Anthony Davis Lebron James


Pelicans are clear early winners in Anthony Davis trade

Seth Dunlap
June 16, 2019 - 12:05 pm

It can be hard to accept when bullies get what they want.  There are sometimes those bullies should be careful what they wished for.

The Los Angeles Lakers, Anthony Davis, his agent Rich Paul, and even LeBron James spent months trying to orchestrate a trade of Davis to L.A., and on Saturday it finally worked with the Pelicans shipping their superstar forward to the west coast in exchange for a haul of young players and picks.  The Lakers had pulled off a magnificent coup in forcing a small-market franchise to unload their centerpiece to a conference rival.  There were few, if any, Pelicans fans and those around the franchise that wanted to see Davis land in Los Angeles, and the initial collective reaction around New Orleans was one of shock and disgust.

That reaction was understandable.  Nobody wants to see a bully win.  Stepping back from the bruised egos and bad blood between the cities and franchises, however, and it seems to be clear that the Pelicans are the early winners of this deal.

It must be remembered that Davis only had one season remaining on his contract with the Pelicans.  He would have entered unrestricted free agency next season and it was highly probably, approaching certainty, that Davis would have then signed with the Lakers.  The Pelicans had limited, and dwindling, leverage in trade negotiations.  For as mismanaged as this process may have been from the Lakers side, their general manager, Rob Pelinka, certainly realized this.  So did other potential trade partners including the Celtics, Knicks, and Nets.  That Griffin and the Pelicans turned one year of Anthony Davis into a relative king's ransom of young players and draft picks is fairly remarkable.

The duo of Lonzo Ball and Brandon Ingram give the Pelicans immediate top-shelf young talent to put around Zion Williamson, the projected top-overall pick in next week's NBA Draft.  While Ball and Ingram are still dealing with the typical growing pains young NBA players always go through, they are still two of the highest-ceiling players under 22 years old in the league. 

Ball brings the baggage of his dad's oversized, and often nauseating, personality in tow along with concerns over his ability to shoot from, well, anywhere on the court.  Still, the third-year player is already regarded as one of the best defensive point guards in the league, and is a fantastic facilitator in the open court.  Plus, for all of the naysaying around the Ball family and Lonzo's father, this kid loves the game of basketball in a way that separates himself from many of his peers.  That passion and ambition for greatness can only benefit both Ball and the Pelicans during his time in New Orleans.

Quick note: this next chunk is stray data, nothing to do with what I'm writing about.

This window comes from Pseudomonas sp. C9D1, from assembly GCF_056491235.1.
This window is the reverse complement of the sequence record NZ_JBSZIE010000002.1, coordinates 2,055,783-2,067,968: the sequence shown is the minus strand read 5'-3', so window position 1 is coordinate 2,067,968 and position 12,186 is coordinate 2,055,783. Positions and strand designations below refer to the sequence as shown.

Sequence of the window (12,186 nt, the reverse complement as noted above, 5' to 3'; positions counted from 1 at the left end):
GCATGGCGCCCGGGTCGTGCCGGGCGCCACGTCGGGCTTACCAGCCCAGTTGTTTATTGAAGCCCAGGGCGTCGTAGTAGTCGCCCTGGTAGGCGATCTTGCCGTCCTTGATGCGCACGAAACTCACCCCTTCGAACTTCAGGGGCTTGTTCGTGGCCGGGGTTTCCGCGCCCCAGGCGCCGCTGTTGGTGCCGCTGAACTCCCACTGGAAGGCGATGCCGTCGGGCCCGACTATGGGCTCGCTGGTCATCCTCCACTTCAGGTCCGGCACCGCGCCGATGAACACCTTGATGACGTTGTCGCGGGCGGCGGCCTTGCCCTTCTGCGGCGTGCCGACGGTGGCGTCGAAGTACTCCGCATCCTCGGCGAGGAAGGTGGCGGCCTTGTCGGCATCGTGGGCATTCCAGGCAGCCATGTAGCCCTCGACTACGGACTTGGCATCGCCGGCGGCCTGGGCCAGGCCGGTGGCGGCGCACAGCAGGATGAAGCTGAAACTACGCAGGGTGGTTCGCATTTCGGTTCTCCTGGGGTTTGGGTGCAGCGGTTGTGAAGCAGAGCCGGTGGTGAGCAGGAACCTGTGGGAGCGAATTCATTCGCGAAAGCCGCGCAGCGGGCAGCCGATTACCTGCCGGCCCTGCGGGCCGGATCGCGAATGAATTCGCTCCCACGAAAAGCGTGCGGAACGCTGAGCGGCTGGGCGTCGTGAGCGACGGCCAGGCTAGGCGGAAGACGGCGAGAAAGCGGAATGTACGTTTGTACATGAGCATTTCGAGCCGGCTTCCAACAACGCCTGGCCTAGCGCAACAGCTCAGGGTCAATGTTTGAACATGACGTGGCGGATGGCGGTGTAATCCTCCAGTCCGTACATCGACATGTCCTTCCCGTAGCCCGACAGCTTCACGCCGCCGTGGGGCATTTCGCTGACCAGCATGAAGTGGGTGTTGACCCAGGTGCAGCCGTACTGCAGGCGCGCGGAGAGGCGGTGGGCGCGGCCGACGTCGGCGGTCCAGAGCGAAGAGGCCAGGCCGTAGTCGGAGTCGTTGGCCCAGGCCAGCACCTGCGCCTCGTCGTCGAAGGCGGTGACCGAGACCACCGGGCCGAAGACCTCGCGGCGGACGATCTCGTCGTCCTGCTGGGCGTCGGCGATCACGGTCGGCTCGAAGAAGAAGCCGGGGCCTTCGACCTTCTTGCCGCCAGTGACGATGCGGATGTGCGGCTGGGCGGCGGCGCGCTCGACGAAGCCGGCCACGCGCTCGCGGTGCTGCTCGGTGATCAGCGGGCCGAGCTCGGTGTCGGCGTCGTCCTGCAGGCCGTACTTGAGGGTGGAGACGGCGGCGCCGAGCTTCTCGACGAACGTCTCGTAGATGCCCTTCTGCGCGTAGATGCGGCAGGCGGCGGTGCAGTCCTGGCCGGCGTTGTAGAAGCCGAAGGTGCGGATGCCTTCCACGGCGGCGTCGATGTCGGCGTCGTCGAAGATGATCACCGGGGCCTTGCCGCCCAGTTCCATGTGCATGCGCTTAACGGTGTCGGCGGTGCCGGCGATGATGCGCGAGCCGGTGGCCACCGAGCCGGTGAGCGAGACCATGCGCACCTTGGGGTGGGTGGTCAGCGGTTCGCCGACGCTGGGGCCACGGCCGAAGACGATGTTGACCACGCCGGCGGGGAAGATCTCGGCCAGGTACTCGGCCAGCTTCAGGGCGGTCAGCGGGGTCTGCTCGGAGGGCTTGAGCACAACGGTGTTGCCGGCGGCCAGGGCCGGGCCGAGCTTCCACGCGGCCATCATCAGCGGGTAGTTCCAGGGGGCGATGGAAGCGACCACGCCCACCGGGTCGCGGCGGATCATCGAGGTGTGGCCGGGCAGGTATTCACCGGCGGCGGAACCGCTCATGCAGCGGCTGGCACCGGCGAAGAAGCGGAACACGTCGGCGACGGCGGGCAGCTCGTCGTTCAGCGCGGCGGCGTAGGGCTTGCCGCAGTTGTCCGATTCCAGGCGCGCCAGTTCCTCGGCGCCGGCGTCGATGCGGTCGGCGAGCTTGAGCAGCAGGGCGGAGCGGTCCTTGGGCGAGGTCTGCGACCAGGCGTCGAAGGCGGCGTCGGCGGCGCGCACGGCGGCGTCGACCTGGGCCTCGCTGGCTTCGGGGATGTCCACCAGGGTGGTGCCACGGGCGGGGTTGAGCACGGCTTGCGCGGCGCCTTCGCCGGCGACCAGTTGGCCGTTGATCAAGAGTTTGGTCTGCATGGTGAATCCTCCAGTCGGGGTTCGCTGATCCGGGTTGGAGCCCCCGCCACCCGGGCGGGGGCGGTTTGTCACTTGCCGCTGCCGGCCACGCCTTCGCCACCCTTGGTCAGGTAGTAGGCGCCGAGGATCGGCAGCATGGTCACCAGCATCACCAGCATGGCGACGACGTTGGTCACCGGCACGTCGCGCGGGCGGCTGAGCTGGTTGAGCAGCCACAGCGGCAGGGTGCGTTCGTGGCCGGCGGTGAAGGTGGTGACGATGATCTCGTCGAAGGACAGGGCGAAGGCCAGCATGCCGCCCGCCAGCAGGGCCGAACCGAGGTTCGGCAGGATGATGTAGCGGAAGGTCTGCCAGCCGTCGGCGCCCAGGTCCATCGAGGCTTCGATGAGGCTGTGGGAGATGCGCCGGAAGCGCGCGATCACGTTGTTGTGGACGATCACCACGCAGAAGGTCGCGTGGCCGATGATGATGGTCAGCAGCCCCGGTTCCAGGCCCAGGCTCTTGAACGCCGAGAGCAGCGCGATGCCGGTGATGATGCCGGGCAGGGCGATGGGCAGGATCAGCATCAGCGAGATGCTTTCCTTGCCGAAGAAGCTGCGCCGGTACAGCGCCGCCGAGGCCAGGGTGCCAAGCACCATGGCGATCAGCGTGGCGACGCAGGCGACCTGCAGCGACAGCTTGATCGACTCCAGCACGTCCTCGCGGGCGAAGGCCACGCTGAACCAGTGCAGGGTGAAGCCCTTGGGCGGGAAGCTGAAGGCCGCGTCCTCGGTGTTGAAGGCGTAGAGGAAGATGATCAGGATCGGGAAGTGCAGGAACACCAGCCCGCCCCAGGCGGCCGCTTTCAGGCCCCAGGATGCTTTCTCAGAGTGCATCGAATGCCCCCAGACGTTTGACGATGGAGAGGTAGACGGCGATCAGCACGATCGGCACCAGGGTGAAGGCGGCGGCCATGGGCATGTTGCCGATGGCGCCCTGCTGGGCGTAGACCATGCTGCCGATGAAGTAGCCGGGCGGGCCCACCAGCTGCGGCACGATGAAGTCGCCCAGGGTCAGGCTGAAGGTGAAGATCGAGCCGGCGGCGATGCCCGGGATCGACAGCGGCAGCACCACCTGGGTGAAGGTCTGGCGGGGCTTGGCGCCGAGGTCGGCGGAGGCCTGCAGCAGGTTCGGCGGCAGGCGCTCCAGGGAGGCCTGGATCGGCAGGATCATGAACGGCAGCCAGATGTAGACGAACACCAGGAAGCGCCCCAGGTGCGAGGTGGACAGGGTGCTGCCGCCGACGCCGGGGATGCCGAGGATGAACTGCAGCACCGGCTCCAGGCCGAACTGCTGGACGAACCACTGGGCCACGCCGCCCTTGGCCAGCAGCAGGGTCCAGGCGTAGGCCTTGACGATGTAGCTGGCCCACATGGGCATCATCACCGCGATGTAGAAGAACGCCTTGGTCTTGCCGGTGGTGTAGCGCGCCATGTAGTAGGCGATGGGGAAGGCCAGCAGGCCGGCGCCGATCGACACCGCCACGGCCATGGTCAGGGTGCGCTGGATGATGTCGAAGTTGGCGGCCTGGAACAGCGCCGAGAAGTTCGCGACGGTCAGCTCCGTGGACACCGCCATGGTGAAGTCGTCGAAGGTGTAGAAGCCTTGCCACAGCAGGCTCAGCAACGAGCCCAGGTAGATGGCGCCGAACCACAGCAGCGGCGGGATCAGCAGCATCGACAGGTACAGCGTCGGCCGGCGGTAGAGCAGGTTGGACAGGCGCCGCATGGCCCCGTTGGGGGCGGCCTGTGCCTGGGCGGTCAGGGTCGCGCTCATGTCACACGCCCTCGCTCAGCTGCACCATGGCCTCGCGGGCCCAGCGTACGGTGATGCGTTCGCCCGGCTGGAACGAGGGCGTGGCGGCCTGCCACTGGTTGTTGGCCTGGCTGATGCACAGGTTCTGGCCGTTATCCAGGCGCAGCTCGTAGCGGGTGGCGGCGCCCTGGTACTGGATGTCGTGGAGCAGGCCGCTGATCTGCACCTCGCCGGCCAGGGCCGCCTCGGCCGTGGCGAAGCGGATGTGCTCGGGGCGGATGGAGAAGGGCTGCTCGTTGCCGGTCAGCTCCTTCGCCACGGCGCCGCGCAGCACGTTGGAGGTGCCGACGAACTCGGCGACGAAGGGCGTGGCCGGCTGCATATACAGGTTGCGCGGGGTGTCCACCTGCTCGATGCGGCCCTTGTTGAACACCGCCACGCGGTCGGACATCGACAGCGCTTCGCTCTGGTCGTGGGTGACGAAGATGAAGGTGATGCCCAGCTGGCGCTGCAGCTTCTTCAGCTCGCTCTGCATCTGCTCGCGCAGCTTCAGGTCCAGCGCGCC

Ingram seems to have cleared most of his young growing pains.  At 6'9", he brings tremendous size and athleticism to the small forward position, and is an excellent mid-range shooter.  Ingram shot 49.7% from the field last season while averaging 18.3 points per game.  The biggest concern surrounding Ingram is his health.  He dealt with blood clots in his right arm last season, a potentially devastating issue that has been monitored closely in Los Angeles.  He's also missed a combined 53 games over the last two seasons with a variety of injuries and ailments.  While it's still very early in his career, Ingram doesn't seem to have the makings of a durable NBA star, although his upside should alleviate some of those concerns.

The Pelicans will have a potential six years of team control with Ball and five with Ingram.  That would keep them in New Orleans long enough to give the franchise ample time to build a title contender around Williamson.  

The addition of Josh Hart in the deal is more valuable that it would perhaps seem on the surface.  Hart will immediately become a solid option to relieve Jrue Holiday off the bench, and he can also play the small forward position when needed.  Hart shot nearly 40% from three-point range during his rookie season, although that number dipped to 33.6% in his sophomore campaign.  With the Pelicans having a potential six years of team control with Hart, this is another addition of a young, developing player that can be part of the core around Williamson.